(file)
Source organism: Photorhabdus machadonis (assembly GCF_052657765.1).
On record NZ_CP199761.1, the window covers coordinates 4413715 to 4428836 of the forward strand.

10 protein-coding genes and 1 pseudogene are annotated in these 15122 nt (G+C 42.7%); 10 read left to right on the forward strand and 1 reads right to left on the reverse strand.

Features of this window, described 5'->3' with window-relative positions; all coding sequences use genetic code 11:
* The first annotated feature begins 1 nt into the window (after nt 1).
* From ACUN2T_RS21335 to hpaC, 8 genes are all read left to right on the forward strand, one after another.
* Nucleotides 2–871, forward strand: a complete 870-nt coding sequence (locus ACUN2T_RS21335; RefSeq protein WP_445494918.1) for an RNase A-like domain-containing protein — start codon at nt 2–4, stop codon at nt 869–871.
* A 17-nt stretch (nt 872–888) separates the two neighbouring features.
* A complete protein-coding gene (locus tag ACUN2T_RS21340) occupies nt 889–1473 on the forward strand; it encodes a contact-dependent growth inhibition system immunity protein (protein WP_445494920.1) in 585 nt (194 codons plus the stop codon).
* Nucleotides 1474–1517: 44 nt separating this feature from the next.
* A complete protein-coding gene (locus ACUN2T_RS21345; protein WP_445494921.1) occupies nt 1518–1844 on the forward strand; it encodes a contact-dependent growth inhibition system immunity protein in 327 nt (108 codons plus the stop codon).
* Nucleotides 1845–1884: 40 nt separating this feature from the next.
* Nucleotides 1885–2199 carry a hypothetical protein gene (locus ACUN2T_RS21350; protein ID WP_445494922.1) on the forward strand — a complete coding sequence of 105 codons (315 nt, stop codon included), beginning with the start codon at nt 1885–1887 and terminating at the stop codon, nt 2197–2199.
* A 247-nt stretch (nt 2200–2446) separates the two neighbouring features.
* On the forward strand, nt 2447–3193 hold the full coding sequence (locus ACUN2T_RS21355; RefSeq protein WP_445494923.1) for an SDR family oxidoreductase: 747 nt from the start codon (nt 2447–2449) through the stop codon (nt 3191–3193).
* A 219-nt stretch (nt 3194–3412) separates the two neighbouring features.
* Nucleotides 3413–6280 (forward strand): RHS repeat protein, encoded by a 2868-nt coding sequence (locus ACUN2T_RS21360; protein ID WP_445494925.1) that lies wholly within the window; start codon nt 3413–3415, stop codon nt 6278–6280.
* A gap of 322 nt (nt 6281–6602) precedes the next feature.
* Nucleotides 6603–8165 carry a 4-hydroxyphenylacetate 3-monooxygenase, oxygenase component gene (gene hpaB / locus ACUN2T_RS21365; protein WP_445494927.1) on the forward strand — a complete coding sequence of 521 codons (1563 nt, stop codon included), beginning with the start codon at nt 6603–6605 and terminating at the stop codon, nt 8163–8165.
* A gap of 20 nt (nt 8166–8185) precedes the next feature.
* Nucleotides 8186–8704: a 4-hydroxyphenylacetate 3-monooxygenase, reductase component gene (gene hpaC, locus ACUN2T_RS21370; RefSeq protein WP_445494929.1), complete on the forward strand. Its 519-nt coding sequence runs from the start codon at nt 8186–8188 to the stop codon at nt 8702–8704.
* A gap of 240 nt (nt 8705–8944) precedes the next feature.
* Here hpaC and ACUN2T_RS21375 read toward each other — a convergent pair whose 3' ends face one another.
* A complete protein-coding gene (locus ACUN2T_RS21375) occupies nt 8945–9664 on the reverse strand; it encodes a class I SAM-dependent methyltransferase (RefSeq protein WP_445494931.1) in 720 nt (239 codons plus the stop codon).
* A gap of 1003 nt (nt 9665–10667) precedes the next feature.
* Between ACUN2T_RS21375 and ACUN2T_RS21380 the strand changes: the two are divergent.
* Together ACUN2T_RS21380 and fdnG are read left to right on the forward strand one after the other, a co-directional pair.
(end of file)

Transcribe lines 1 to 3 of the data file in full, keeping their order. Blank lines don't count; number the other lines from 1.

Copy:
Source organism: Photorhabdus machadonis (assembly GCF_052657765.1).
On record NZ_CP199761.1, the window covers coordinates 4413715 to 4428836 of the forward strand.

10 protein-coding genes and 1 pseudogene are annotated in these 15122 nt (G+C 42.7%); 10 read left to right on the forward strand and 1 reads right to left on the reverse strand.